0
$\begingroup$

Let $\Sigma_n$ and $\Sigma_m$ be two closed oriented surfaces of genus $n$ and $m$, with $n \leq m$. We may think about these surfaces as connected sums of tori, so there is an canoical inclusion map $j: \Sigma_n \to \Sigma_m$.

Furthermore, we know that the fundamental group of a closed oriented surface $\Sigma_g$ of genus $g$ is given by \begin{equation} \pi_1(\Sigma_g)= \langle x_1,y_1,\ldots,x_g,y_g \mid \prod_{i=1}^g[x_i,y_i]=e \rangle \end{equation}

My question is: how does the induced map $\pi_1(j)$ look like on fundamental groups? I do have trouble visualizing how the fundamental polygon of $\Sigma_n$ lies in the fundamental polygon of $\Sigma_m$. Any help would be appreciated.

$\endgroup$
  • 5
    $\begingroup$ What's the canonical inclusion? $\endgroup$ – Dan Rust Jul 31 '14 at 13:32
  • 1
    $\begingroup$ To echo @DanielRust, it is not surprising that you are having trouble visualizing something that does not exist. $\endgroup$ – Lee Mosher Jul 31 '14 at 13:38
  • $\begingroup$ In fact I'm pretty sure the only maps $\Sigma_n\to\Sigma_m$ with $n<m$ are homotopic to the constant map. This can be shown using a cohomology argument and considering the cup product. $\endgroup$ – Dan Rust Jul 31 '14 at 13:38
  • $\begingroup$ It's not that easy to visualize maps between surfaces of genus 2 or more. One way of generating examples is to look at congruence subgroups in arithmetic groups in SL(2,R) but basically it's a world very different from tori. $\endgroup$ – Mikhail Katz Jul 31 '14 at 14:21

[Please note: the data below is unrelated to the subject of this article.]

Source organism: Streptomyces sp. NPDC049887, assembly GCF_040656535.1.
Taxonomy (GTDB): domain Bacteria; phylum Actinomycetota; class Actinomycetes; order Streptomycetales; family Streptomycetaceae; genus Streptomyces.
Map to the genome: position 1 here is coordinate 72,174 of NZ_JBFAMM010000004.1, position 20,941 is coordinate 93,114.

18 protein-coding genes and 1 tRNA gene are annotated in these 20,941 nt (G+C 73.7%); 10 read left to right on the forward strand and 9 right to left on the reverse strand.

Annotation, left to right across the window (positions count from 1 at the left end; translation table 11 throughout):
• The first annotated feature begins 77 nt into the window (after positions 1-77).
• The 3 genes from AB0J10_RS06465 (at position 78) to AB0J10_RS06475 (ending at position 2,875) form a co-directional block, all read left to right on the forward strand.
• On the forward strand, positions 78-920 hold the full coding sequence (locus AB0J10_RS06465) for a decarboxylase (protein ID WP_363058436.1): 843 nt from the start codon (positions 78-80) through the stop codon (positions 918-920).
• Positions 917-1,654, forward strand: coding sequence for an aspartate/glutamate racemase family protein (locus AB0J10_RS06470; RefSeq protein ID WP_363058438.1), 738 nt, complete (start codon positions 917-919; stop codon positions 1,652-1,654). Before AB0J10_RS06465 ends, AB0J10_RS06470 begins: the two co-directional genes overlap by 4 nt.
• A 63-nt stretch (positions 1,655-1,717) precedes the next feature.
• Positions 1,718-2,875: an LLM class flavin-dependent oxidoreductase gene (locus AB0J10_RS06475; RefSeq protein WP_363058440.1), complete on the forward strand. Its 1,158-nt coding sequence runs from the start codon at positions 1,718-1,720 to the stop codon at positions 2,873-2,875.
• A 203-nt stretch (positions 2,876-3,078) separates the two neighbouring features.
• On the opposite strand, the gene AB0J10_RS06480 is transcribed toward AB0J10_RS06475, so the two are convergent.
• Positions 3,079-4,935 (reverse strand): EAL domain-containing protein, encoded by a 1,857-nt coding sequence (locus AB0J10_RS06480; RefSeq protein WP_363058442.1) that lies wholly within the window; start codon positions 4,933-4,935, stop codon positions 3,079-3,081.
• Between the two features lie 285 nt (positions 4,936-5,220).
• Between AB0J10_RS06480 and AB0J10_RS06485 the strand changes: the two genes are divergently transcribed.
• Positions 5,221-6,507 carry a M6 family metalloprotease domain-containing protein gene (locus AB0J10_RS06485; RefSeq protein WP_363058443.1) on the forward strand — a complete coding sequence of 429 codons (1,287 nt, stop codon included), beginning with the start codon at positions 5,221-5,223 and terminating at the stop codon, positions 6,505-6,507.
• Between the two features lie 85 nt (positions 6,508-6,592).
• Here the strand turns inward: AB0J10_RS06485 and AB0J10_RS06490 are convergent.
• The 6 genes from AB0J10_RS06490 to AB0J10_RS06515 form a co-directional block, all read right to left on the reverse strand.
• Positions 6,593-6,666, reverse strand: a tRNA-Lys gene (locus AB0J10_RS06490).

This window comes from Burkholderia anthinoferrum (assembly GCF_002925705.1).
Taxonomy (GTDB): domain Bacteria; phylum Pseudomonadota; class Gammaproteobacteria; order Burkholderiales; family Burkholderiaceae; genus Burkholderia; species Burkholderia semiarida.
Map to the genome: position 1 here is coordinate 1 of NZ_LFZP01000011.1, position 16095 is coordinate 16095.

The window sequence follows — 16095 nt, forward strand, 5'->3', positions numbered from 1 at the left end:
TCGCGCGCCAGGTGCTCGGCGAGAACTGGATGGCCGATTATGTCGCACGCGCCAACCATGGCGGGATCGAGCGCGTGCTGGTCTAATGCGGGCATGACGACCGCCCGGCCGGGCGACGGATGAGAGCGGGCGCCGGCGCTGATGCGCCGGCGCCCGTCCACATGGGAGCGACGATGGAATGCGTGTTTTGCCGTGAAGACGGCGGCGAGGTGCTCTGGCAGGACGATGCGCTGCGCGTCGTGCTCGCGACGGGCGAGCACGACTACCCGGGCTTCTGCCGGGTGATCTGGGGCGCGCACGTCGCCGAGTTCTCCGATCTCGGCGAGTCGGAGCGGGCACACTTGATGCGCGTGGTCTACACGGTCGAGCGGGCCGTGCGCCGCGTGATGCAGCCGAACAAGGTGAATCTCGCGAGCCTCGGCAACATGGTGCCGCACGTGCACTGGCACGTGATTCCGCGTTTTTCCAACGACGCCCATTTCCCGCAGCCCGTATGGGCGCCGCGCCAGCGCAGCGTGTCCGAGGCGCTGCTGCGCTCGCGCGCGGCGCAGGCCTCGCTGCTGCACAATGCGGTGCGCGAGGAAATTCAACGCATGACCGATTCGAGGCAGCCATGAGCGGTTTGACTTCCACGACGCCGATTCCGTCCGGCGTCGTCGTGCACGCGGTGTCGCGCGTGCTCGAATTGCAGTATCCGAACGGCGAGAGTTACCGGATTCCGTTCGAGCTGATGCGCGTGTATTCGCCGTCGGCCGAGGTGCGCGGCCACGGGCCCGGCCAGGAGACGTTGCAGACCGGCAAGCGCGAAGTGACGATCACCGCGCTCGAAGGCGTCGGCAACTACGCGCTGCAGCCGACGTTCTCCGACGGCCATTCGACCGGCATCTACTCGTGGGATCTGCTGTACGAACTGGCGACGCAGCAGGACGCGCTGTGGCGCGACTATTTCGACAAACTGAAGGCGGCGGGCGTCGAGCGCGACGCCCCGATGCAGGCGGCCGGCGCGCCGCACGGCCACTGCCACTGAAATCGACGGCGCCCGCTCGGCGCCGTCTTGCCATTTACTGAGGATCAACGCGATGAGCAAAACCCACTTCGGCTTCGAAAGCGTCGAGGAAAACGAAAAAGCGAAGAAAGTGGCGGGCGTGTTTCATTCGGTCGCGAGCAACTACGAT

• $\begingroup$ Thank you all. Looks like I was a bit confused. @Daniel Rust: Could you sketch the argument that the only maps $\Sigma_n \to \Sigma_m$ are homotopic to the constant map or give a reference? $\endgroup$ – Hierkommtdiemaus Jul 31 '14 at 15:35
1
$\begingroup$

There are no canonical inclusions among the $\Sigma_n$. On the other hand there are canonical projections from $\Sigma_n$ to $\Sigma_m$ when $n>m$. Here the induced map in $\pi_1$ simply sends the extra generators to the identity element.

$\endgroup$
  • $\begingroup$ Thanks! How do these canonical projections look like on the level of spaces? $\endgroup$ – Hierkommtdiemaus Jul 31 '14 at 14:51
  • 1
    $\begingroup$ You "pinch off" the superfluous handles. $\endgroup$ – Mikhail Katz Jul 31 '14 at 14:54
0
$\begingroup$

For at least "a little bit canonical" maps beween closed oriented surfaces, you need the contrary $n\geq m$. (you tried to imagine a map from a torus to $\Sigma_g$ which didn't work out)

(In the following, by component I mean the $i$-th part of the surface homeomorphic to a torus with $0,1$ or $2$ discs removed.)

A map $\Sigma_n \to \Sigma_m$ with $n \geq m$ could map some components canonically and some constant. In such a case you always get mapped the two generators of the $i$-th component canonically to the $j$-th component, and the two generators from the collapsed parts will be mapped to zero. This would correspond to a map $\mathbb Z^n \to \mathbb Z^m$ with corresponding matrix

$$(I_{m\times m} | 0 )$$

(note that this map has to look like this, in particular must have rank equal to $m$)

where you choose the basis of $\mathbb Z^n$ so that all canonical generators corresponding to a collapsed component of $\Sigma_n$ are appended in the end.

$\endgroup$
  • $\begingroup$ What do you mean by "This would correspond to a map $\mathbb{Z}^n\to\mathbb{Z}^m$"? $\endgroup$ – Dan Rust Jul 31 '14 at 14:08

Your Answer

By clicking “Post Your Answer”, you agree to our terms of service, privacy policy and cookie policy

Not the answer you're looking for? Browse other questions tagged or ask your own question.